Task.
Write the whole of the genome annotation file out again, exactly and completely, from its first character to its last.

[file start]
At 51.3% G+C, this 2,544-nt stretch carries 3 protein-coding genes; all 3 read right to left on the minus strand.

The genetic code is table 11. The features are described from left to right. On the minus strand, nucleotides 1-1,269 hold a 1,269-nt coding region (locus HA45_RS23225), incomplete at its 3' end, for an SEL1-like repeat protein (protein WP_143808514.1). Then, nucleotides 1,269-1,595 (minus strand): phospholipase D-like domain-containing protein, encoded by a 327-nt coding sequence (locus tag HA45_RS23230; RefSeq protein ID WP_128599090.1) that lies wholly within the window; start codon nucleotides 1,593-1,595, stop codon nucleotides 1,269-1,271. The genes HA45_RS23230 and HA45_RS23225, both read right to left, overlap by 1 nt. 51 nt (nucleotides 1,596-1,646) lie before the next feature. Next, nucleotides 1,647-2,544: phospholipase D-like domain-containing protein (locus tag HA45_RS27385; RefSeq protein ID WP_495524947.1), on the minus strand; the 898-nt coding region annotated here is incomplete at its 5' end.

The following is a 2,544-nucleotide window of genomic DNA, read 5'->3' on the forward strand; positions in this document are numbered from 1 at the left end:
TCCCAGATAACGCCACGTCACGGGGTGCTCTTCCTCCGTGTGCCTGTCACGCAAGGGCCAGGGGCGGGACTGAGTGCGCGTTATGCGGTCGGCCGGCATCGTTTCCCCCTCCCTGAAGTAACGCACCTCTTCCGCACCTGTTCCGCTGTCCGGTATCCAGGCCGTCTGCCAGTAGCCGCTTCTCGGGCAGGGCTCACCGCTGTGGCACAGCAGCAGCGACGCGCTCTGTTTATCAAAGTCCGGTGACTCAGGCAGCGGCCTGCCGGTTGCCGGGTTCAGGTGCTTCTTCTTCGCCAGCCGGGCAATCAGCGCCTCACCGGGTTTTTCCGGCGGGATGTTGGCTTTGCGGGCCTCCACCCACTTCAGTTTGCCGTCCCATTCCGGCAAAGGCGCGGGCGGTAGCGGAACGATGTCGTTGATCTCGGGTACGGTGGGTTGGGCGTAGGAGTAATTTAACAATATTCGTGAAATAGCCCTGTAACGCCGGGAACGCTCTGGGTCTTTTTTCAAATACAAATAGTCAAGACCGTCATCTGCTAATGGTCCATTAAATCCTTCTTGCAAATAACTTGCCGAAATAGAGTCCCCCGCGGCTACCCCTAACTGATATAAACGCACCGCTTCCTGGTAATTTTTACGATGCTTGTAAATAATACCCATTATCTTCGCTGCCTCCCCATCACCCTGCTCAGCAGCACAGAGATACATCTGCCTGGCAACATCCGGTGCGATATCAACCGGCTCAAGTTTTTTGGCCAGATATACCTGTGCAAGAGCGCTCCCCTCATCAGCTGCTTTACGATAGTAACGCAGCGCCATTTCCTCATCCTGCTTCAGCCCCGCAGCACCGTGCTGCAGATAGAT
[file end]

At 51.3% G+C, this 2,544-nt stretch carries 3 protein-coding genes; all 3 read right to left on the minus strand.

The genetic code is table 11. The features are described from left to right. On the minus strand, nucleotides 1-1,269 hold a 1,269-nt coding region (locus HA45_RS23225), incomplete at its 3' end, for an SEL1-like repeat protein (protein WP_143808514.1). Then, nucleotides 1,269-1,595 (minus strand): phospholipase D-like domain-containing protein, encoded by a 327-nt coding sequence (locus tag HA45_RS23230; RefSeq protein ID WP_128599090.1) that lies wholly within the window; start codon nucleotides 1,593-1,595, stop codon nucleotides 1,269-1,271. The genes HA45_RS23230 and HA45_RS23225, both read right to left, overlap by 1 nt. 51 nt (nucleotides 1,596-1,646) lie before the next feature. Next, nucleotides 1,647-2,544: phospholipase D-like domain-containing protein (locus tag HA45_RS27385; RefSeq protein ID WP_495524947.1), on the minus strand; the 898-nt coding region annotated here is incomplete at its 5' end.

The following is a 2,544-nucleotide window of genomic DNA, read 5'->3' on the forward strand; positions in this document are numbered from 1 at the left end:
TCCCAGATAACGCCACGTCACGGGGTGCTCTTCCTCCGTGTGCCTGTCACGCAAGGGCCAGGGGCGGGACTGAGTGCGCGTTATGCGGTCGGCCGGCATCGTTTCCCCCTCCCTGAAGTAACGCACCTCTTCCGCACCTGTTCCGCTGTCCGGTATCCAGGCCGTCTGCCAGTAGCCGCTTCTCGGGCAGGGCTCACCGCTGTGGCACAGCAGCAGCGACGCGCTCTGTTTATCAAAGTCCGGTGACTCAGGCAGCGGCCTGCCGGTTGCCGGGTTCAGGTGCTTCTTCTTCGCCAGCCGGGCAATCAGCGCCTCACCGGGTTTTTCCGGCGGGATGTTGGCTTTGCGGGCCTCCACCCACTTCAGTTTGCCGTCCCATTCCGGCAAAGGCGCGGGCGGTAGCGGAACGATGTCGTTGATCTCGGGTACGGTGGGTTGGGCGTAGGAGTAATTTAACAATATTCGTGAAATAGCCCTGTAACGCCGGGAACGCTCTGGGTCTTTTTTCAAATACAAATAGTCAAGACCGTCATCTGCTAATGGTCCATTAAATCCTTCTTGCAAATAACTTGCCGAAATAGAGTCCCCCGCGGCTACCCCTAACTGATATAAACGCACCGCTTCCTGGTAATTTTTACGATGCTTGTAAATAATACCCATTATCTTCGCTGCCTCCCCATCACCCTGCTCAGCAGCACAGAGATACATCTGCCTGGCAACATCCGGTGCGATATCAACCGGCTCAAGTTTTTTGGCCAGATATACCTGTGCAAGAGCGCTCCCCTCATCAGCTGCTTTACGATAGTAACGCAGCGCCATTTCCTCATCCTGCTTCAGCCCCGCAGCACCGTGCTGCAGATAGAT